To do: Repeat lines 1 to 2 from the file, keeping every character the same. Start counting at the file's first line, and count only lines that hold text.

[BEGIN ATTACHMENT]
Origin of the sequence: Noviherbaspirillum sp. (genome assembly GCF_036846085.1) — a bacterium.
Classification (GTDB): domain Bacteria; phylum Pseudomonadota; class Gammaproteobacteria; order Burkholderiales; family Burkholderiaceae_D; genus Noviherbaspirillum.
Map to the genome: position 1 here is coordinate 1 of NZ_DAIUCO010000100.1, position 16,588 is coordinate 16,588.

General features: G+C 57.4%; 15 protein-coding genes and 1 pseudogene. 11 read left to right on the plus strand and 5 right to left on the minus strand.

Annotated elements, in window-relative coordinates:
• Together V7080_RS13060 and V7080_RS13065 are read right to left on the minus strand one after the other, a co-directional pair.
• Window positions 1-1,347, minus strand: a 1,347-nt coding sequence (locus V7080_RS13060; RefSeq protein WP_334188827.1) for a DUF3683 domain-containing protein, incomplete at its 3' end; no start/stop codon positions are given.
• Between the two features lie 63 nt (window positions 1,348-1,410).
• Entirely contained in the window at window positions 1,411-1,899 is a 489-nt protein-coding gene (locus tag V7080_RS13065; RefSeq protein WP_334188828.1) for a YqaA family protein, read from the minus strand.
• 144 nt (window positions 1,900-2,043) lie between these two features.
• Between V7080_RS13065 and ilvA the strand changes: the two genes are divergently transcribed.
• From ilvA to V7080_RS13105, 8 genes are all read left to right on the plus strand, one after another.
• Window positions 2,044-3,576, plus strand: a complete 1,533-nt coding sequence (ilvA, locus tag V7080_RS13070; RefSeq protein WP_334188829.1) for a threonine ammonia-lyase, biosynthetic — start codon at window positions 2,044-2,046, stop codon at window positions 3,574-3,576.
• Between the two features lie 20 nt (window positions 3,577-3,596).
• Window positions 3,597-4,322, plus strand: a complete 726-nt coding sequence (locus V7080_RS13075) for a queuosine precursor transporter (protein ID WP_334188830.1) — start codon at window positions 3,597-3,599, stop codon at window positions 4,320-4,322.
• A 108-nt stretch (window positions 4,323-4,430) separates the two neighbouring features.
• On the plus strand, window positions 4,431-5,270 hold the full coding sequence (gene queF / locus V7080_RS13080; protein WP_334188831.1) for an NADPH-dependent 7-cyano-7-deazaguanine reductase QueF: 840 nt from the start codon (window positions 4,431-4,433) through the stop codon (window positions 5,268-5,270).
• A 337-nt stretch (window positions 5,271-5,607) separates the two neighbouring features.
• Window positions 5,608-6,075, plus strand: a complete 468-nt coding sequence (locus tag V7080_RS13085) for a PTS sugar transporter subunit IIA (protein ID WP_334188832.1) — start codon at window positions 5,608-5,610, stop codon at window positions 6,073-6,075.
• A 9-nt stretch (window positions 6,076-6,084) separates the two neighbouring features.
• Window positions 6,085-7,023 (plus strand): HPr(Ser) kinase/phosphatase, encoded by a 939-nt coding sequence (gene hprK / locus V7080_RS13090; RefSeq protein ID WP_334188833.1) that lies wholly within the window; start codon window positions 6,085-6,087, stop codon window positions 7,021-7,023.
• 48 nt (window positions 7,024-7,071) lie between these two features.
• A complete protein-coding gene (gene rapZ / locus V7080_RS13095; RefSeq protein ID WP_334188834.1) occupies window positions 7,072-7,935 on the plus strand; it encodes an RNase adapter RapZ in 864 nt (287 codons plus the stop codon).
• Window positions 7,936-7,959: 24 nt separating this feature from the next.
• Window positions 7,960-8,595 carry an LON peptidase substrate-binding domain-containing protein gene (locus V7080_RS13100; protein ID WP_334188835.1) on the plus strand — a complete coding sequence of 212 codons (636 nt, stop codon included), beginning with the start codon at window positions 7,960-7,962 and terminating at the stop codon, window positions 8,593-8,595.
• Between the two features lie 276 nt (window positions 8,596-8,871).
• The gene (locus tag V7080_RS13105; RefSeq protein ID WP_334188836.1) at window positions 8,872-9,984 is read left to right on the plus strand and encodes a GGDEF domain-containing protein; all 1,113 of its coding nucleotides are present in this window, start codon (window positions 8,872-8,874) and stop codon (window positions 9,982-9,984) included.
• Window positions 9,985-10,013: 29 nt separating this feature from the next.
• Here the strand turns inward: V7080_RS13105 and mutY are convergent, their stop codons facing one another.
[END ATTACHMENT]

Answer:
Origin of the sequence: Noviherbaspirillum sp. (genome assembly GCF_036846085.1) — a bacterium.
Classification (GTDB): domain Bacteria; phylum Pseudomonadota; class Gammaproteobacteria; order Burkholderiales; family Burkholderiaceae_D; genus Noviherbaspirillum.